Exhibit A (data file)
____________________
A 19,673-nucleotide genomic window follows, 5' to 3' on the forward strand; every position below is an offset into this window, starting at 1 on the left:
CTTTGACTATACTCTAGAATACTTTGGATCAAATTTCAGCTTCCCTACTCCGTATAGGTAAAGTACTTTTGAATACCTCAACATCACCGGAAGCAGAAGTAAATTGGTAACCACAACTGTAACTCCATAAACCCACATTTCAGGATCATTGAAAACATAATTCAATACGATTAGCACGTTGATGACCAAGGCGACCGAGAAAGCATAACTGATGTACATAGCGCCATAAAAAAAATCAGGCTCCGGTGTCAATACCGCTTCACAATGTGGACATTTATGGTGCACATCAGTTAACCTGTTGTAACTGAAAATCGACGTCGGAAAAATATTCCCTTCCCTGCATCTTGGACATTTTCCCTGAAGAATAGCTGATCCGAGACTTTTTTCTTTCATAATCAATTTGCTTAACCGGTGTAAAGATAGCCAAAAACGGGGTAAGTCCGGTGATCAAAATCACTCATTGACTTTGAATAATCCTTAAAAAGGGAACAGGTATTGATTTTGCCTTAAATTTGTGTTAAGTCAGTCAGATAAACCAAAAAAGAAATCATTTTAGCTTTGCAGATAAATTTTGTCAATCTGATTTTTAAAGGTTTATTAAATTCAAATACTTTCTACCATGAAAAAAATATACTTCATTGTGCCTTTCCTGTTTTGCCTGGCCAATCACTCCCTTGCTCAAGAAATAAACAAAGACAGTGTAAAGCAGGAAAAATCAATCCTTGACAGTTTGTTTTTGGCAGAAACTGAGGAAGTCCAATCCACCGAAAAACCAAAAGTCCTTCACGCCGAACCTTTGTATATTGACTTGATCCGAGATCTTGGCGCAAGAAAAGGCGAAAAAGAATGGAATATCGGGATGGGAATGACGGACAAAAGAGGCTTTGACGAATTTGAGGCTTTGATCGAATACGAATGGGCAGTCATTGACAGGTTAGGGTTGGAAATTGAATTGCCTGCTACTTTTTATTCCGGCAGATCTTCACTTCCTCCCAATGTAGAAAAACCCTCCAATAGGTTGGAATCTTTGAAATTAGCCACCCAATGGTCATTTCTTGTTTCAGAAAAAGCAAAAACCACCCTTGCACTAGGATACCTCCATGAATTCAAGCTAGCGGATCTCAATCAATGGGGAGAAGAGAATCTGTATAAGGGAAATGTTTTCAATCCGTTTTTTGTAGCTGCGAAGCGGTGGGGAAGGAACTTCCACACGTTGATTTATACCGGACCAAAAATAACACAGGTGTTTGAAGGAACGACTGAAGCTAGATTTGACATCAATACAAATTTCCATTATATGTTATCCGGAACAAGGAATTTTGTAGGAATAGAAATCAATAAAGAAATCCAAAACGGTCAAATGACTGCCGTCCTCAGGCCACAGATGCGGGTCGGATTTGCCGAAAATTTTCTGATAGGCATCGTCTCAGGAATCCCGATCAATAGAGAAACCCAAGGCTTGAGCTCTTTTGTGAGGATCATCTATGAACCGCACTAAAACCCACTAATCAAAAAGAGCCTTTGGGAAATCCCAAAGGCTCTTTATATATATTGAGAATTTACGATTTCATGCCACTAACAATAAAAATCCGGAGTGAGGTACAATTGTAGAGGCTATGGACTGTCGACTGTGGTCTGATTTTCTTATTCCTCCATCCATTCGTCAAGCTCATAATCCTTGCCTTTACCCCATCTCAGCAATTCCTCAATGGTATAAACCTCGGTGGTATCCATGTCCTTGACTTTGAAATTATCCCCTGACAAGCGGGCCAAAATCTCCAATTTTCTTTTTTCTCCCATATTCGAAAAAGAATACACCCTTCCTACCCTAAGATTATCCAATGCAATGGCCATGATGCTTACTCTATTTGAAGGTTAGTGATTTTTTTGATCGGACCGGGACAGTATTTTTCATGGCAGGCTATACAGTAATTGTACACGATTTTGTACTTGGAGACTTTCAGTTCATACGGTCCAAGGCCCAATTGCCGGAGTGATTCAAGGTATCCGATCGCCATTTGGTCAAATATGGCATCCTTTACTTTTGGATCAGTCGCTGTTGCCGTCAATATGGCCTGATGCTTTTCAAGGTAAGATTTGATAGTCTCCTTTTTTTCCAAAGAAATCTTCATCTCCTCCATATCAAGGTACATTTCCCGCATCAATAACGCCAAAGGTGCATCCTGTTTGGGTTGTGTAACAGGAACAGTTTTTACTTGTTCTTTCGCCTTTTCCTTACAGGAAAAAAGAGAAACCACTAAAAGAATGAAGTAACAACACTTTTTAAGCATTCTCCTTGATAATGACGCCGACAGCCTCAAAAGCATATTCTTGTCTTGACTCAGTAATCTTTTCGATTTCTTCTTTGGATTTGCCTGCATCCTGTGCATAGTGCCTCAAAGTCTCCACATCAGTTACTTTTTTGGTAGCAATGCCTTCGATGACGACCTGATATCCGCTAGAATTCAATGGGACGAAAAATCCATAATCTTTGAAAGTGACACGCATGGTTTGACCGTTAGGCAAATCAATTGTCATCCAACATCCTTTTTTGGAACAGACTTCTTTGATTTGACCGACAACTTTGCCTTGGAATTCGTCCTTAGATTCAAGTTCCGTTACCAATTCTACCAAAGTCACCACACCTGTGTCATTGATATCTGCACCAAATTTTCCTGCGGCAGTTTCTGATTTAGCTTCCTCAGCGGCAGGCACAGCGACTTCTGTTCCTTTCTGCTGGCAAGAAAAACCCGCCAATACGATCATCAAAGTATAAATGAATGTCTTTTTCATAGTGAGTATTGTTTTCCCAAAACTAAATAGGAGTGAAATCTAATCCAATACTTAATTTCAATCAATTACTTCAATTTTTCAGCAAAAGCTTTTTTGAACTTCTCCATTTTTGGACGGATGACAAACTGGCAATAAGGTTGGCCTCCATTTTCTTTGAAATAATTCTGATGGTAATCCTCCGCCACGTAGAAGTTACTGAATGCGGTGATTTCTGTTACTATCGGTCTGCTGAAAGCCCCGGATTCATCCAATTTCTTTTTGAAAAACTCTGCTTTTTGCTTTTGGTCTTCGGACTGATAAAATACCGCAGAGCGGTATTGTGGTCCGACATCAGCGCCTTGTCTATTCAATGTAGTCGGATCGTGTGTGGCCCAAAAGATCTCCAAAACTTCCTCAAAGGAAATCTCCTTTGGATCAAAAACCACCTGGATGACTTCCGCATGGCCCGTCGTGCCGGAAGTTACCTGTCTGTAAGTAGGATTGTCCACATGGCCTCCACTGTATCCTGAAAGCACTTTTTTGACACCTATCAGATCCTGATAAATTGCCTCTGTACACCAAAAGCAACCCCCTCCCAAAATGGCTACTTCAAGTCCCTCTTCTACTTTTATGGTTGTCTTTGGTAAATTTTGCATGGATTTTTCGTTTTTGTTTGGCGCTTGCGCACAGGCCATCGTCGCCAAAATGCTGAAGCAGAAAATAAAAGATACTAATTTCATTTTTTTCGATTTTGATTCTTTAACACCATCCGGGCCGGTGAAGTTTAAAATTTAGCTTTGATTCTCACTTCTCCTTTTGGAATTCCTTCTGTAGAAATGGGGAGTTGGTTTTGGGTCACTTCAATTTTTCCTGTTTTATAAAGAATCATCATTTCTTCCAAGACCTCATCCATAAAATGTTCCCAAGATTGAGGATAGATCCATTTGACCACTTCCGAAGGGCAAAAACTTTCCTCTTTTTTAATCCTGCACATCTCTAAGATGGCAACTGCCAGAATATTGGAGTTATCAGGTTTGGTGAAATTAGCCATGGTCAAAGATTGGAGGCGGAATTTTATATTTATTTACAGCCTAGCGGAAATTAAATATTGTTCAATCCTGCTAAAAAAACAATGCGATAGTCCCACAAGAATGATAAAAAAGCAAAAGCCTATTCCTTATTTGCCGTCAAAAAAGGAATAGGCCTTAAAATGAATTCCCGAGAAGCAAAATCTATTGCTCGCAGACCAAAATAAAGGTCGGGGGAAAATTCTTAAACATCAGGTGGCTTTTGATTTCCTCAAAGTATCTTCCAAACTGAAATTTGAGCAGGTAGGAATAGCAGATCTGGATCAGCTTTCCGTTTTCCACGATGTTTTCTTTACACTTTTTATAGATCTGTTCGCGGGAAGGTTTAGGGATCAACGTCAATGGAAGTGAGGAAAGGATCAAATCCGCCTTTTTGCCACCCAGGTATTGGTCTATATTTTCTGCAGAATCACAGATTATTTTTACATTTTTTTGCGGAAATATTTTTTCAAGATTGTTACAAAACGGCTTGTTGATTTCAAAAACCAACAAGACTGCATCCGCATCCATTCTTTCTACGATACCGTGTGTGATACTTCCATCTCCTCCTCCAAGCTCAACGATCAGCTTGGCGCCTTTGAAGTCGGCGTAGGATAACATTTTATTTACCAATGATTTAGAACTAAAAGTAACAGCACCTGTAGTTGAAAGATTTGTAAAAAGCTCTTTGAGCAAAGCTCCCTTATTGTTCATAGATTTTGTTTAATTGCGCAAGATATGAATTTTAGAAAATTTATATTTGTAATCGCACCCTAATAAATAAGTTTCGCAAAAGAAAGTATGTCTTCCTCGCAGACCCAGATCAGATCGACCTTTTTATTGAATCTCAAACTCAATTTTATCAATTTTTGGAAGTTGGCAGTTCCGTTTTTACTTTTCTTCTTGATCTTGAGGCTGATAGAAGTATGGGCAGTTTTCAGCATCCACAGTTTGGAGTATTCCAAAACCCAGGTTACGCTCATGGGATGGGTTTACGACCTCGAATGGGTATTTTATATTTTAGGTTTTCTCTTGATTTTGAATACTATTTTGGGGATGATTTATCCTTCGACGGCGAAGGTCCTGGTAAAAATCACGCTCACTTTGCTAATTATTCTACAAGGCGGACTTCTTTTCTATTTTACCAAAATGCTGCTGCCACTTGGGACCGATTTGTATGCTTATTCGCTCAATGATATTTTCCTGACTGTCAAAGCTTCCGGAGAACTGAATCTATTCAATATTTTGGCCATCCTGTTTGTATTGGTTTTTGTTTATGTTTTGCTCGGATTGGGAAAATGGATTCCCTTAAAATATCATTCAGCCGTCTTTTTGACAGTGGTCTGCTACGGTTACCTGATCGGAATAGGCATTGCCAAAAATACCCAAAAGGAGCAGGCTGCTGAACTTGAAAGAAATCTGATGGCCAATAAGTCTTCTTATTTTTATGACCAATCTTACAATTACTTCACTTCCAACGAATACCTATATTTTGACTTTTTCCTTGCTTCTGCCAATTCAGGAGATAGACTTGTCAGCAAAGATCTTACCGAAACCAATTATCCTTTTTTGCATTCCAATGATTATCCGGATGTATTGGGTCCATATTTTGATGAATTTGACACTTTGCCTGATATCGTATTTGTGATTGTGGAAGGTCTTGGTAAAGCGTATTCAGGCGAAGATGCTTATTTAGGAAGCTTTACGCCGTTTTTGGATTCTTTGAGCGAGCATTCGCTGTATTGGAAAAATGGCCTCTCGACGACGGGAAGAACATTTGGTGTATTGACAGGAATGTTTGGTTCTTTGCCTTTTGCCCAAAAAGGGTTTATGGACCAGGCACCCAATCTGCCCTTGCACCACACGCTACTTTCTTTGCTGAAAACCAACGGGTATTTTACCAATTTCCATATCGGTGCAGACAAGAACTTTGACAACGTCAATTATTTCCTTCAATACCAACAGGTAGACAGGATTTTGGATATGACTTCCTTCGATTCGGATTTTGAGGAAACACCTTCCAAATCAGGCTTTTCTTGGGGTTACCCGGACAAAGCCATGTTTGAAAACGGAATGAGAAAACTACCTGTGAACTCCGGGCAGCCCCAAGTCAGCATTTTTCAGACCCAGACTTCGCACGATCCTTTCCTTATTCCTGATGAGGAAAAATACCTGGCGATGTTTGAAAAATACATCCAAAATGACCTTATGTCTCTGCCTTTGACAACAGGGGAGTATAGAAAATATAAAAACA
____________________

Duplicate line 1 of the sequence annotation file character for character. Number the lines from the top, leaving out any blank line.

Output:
A 19,673-nucleotide genomic window follows, 5' to 3' on the forward strand; every position below is an offset into this window, starting at 1 on the left: